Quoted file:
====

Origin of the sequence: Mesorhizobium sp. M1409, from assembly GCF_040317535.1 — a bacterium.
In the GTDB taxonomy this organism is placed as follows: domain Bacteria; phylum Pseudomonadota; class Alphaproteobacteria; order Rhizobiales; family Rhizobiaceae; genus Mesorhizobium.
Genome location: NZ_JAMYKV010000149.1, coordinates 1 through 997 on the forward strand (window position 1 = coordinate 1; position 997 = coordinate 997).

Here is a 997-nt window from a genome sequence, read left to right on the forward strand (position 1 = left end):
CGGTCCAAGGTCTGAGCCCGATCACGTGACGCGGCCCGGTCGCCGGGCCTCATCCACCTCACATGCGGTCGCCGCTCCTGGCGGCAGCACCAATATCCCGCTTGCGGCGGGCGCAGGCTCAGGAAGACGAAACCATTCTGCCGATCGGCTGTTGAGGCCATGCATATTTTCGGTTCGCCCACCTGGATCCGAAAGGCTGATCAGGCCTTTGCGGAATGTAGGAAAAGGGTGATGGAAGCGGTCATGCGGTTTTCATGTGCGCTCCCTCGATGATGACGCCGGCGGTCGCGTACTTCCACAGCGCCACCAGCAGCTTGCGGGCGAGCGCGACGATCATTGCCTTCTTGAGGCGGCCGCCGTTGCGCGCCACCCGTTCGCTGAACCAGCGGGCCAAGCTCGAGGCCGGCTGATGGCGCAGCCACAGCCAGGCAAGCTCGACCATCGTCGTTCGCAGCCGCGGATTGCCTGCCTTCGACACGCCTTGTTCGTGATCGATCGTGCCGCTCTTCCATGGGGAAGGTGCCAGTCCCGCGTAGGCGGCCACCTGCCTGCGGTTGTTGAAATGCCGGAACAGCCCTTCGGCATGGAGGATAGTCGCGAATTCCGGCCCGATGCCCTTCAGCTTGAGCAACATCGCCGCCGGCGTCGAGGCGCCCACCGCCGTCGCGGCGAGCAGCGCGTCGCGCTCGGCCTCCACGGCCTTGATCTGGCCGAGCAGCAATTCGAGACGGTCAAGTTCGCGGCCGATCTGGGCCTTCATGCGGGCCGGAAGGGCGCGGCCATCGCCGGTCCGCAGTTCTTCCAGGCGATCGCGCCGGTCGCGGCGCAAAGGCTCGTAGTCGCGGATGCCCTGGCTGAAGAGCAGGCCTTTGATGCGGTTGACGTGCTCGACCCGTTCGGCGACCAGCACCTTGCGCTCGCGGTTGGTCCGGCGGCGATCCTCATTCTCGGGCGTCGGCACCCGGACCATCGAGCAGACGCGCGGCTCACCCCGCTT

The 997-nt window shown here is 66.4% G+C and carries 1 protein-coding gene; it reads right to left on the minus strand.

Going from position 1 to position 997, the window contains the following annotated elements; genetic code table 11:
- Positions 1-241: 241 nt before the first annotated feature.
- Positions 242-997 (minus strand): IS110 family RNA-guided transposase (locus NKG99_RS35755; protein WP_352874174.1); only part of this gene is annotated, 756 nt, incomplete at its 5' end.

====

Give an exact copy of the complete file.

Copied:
Origin of the sequence: Mesorhizobium sp. M1409, from assembly GCF_040317535.1 — a bacterium.
In the GTDB taxonomy this organism is placed as follows: domain Bacteria; phylum Pseudomonadota; class Alphaproteobacteria; order Rhizobiales; family Rhizobiaceae; genus Mesorhizobium.
Genome location: NZ_JAMYKV010000149.1, coordinates 1 through 997 on the forward strand (window position 1 = coordinate 1; position 997 = coordinate 997).

Here is a 997-nt window from a genome sequence, read left to right on the forward strand (position 1 = left end):
CGGTCCAAGGTCTGAGCCCGATCACGTGACGCGGCCCGGTCGCCGGGCCTCATCCACCTCACATGCGGTCGCCGCTCCTGGCGGCAGCACCAATATCCCGCTTGCGGCGGGCGCAGGCTCAGGAAGACGAAACCATTCTGCCGATCGGCTGTTGAGGCCATGCATATTTTCGGTTCGCCCACCTGGATCCGAAAGGCTGATCAGGCCTTTGCGGAATGTAGGAAAAGGGTGATGGAAGCGGTCATGCGGTTTTCATGTGCGCTCCCTCGATGATGACGCCGGCGGTCGCGTACTTCCACAGCGCCACCAGCAGCTTGCGGGCGAGCGCGACGATCATTGCCTTCTTGAGGCGGCCGCCGTTGCGCGCCACCCGTTCGCTGAACCAGCGGGCCAAGCTCGAGGCCGGCTGATGGCGCAGCCACAGCCAGGCAAGCTCGACCATCGTCGTTCGCAGCCGCGGATTGCCTGCCTTCGACACGCCTTGTTCGTGATCGATCGTGCCGCTCTTCCATGGGGAAGGTGCCAGTCCCGCGTAGGCGGCCACCTGCCTGCGGTTGTTGAAATGCCGGAACAGCCCTTCGGCATGGAGGATAGTCGCGAATTCCGGCCCGATGCCCTTCAGCTTGAGCAACATCGCCGCCGGCGTCGAGGCGCCCACCGCCGTCGCGGCGAGCAGCGCGTCGCGCTCGGCCTCCACGGCCTTGATCTGGCCGAGCAGCAATTCGAGACGGTCAAGTTCGCGGCCGATCTGGGCCTTCATGCGGGCCGGAAGGGCGCGGCCATCGCCGGTCCGCAGTTCTTCCAGGCGATCGCGCCGGTCGCGGCGCAAAGGCTCGTAGTCGCGGATGCCCTGGCTGAAGAGCAGGCCTTTGATGCGGTTGACGTGCTCGACCCGTTCGGCGACCAGCACCTTGCGCTCGCGGTTGGTCCGGCGGCGATCCTCATTCTCGGGCGTCGGCACCCGGACCATCGAGCAGACGCGCGGCTCACCCCGCTT

The 997-nt window shown here is 66.4% G+C and carries 1 protein-coding gene; it reads right to left on the minus strand.

Going from position 1 to position 997, the window contains the following annotated elements; genetic code table 11:
- Positions 1-241: 241 nt before the first annotated feature.
- Positions 242-997 (minus strand): IS110 family RNA-guided transposase (locus NKG99_RS35755; protein WP_352874174.1); only part of this gene is annotated, 756 nt, incomplete at its 5' end.